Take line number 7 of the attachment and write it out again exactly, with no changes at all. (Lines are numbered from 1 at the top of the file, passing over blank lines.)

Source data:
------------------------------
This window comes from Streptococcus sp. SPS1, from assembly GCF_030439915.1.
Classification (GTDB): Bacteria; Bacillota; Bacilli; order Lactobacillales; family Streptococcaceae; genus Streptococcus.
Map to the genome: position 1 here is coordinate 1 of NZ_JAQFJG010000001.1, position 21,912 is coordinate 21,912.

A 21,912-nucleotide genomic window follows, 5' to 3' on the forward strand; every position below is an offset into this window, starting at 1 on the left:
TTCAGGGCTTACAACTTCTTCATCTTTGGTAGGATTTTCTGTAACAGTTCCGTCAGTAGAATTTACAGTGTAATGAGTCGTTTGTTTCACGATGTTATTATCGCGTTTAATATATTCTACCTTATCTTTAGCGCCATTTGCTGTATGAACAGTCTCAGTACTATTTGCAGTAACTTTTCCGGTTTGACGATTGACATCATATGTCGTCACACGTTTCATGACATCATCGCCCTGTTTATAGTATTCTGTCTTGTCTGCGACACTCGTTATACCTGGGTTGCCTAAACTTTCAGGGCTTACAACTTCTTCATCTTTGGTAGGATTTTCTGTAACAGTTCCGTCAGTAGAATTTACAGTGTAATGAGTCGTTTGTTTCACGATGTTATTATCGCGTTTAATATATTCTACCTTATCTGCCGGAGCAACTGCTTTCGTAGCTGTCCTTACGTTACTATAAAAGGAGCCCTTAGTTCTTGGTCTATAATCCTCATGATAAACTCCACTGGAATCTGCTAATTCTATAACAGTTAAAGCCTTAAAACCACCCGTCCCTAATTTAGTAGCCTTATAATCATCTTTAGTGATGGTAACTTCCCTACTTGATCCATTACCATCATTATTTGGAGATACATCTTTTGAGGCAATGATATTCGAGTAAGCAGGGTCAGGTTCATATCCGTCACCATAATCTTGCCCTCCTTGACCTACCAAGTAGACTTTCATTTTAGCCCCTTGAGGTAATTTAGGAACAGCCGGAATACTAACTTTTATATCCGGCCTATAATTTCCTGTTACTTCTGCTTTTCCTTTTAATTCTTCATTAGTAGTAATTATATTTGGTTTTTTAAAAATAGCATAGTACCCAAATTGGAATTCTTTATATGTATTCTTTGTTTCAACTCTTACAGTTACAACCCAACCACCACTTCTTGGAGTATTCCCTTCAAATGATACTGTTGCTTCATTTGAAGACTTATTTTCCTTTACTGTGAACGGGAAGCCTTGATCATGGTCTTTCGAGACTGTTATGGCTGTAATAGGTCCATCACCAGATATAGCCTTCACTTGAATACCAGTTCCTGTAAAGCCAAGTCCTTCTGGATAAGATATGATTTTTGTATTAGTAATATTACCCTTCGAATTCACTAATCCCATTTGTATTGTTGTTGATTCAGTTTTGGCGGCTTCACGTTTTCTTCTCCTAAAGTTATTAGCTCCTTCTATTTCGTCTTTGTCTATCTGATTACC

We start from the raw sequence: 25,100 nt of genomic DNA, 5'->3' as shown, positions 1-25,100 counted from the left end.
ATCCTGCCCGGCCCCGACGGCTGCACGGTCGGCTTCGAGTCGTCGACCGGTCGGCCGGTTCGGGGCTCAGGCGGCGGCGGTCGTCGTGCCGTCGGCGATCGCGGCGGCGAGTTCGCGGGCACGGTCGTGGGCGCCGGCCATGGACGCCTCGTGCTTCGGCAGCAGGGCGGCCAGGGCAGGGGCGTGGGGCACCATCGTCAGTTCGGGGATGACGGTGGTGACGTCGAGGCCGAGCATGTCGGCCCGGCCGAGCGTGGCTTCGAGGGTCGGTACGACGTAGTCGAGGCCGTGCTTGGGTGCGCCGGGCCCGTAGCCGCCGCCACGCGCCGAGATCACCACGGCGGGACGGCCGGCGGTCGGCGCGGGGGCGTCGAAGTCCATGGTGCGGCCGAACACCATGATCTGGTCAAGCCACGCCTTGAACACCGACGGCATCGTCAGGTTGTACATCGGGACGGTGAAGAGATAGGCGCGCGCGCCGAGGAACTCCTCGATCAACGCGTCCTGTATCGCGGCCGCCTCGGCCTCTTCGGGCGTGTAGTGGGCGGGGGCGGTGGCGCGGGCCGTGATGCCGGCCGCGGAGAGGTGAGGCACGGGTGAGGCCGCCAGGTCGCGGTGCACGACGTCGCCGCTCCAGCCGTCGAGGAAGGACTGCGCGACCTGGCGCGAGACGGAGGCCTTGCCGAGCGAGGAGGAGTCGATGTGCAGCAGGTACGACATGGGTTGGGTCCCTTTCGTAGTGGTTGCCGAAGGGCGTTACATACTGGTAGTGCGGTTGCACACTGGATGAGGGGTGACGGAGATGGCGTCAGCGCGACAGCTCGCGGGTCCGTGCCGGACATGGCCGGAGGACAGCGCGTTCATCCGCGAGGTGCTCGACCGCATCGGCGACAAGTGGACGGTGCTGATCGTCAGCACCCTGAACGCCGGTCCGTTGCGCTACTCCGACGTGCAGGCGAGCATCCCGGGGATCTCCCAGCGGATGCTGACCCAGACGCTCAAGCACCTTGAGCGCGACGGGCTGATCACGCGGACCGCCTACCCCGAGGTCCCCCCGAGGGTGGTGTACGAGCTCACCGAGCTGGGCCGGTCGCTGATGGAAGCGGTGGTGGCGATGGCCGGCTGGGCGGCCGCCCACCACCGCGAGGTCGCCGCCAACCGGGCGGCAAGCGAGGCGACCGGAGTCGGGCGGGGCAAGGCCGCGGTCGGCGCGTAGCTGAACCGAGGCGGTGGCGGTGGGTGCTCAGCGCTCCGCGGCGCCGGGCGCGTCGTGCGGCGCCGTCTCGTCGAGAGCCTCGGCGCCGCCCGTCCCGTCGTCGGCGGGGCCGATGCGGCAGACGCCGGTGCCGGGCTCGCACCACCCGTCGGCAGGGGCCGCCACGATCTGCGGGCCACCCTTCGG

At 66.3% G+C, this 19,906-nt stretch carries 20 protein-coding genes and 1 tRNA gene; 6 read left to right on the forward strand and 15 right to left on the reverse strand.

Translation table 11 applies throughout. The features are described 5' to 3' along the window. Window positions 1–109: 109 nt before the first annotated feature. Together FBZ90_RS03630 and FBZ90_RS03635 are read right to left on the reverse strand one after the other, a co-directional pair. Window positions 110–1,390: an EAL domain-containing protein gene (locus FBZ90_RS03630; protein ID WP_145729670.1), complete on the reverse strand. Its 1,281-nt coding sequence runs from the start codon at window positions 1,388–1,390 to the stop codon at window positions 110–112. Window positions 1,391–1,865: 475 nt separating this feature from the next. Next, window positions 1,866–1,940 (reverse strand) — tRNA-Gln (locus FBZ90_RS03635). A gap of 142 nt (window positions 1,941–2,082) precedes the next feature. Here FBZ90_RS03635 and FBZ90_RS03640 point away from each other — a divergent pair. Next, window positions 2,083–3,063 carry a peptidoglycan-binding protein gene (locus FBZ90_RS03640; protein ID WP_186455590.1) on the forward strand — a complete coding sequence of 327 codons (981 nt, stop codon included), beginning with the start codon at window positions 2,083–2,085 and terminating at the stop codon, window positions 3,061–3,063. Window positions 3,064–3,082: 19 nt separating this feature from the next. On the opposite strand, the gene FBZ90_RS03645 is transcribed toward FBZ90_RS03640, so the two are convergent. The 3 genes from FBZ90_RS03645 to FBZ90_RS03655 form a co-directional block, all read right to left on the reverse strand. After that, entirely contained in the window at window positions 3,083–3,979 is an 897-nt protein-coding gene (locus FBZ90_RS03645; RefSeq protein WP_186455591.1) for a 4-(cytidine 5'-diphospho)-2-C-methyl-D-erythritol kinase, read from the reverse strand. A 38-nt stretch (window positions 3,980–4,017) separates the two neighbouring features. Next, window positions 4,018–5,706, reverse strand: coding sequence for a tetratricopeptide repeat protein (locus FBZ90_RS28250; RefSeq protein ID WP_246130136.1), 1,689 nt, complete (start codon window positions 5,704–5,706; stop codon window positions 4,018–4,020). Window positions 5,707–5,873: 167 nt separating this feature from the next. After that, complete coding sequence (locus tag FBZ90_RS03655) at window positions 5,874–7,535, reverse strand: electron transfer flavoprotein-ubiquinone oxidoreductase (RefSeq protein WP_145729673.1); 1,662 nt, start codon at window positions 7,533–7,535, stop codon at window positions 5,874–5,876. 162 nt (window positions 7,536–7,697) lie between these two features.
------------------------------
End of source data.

ATCCTGCCCGGCCCCGACGGCTGCACGGTCGGCTTCGAGTCGTCGACCGGTCGGCCGGTTCGGGGCTCAGGCGGCGGCGGTCGTCGTGCCGTCGGCGATCGCGGCGGCGAGTTCGCGGGCACGGTCGTGGGCGCCGGCCATGGACGCCTCGTGCTTCGGCAGCAGGGCGGCCAGGGCAGGGGCGTGGGGCACCATCGTCAGTTCGGGGATGACGGTGGTGACGTCGAGGCCGAGCATGTCGGCCCGGCCGAGCGTGGCTTCGAGGGTCGGTACGACGTAGTCGAGGCCGTGCTTGGGTGCGCCGGGCCCGTAGCCGCCGCCACGCGCCGAGATCACCACGGCGGGACGGCCGGCGGTCGGCGCGGGGGCGTCGAAGTCCATGGTGCGGCCGAACACCATGATCTGGTCAAGCCACGCCTTGAACACCGACGGCATCGTCAGGTTGTACATCGGGACGGTGAAGAGATAGGCGCGCGCGCCGAGGAACTCCTCGATCAACGCGTCCTGTATCGCGGCCGCCTCGGCCTCTTCGGGCGTGTAGTGGGCGGGGGCGGTGGCGCGGGCCGTGATGCCGGCCGCGGAGAGGTGAGGCACGGGTGAGGCCGCCAGGTCGCGGTGCACGACGTCGCCGCTCCAGCCGTCGAGGAAGGACTGCGCGACCTGGCGCGAGACGGAGGCCTTGCCGAGCGAGGAGGAGTCGATGTGCAGCAGGTACGACATGGGTTGGGTCCCTTTCGTAGTGGTTGCCGAAGGGCGTTACATACTGGTAGTGCGGTTGCACACTGGATGAGGGGTGACGGAGATGGCGTCAGCGCGACAGCTCGCGGGTCCGTGCCGGACATGGCCGGAGGACAGCGCGTTCATCCGCGAGGTGCTCGACCGCATCGGCGACAAGTGGACGGTGCTGATCGTCAGCACCCTGAACGCCGGTCCGTTGCGCTACTCCGACGTGCAGGCGAGCATCCCGGGGATCTCCCAGCGGATGCTGACCCAGACGCTCAAGCACCTTGAGCGCGACGGGCTGATCACGCGGACCGCCTACCCCGAGGTCCCCCCGAGGGTGGTGTACGAGCTCACCGAGCTGGGCCGGTCGCTGATGGAAGCGGTGGTGGCGATGGCCGGCTGGGCGGCCGCCCACCACCGCGAGGTCGCCGCCAACCGGGCGGCAAGCGAGGCGACCGGAGTCGGGCGGGGCAAGGCCGCGGTCGGCGCGTAGCTGAACCGAGGCGGTGGCGGTGGGTGCTCAGCGCTCCGCGGCGCCGGGCGCGTCGTGCGGCGCCGTCTCGTCGAGAGCCTCGGCGCCGCCCGTCCCGTCGTCGGCGGGGCCGATGCGGCAGACGCCGGTGCCGGGCTCGCACCACCCGTCGGCAGGGGCCGCCACGATCTGCGGGCCACCCTTCGG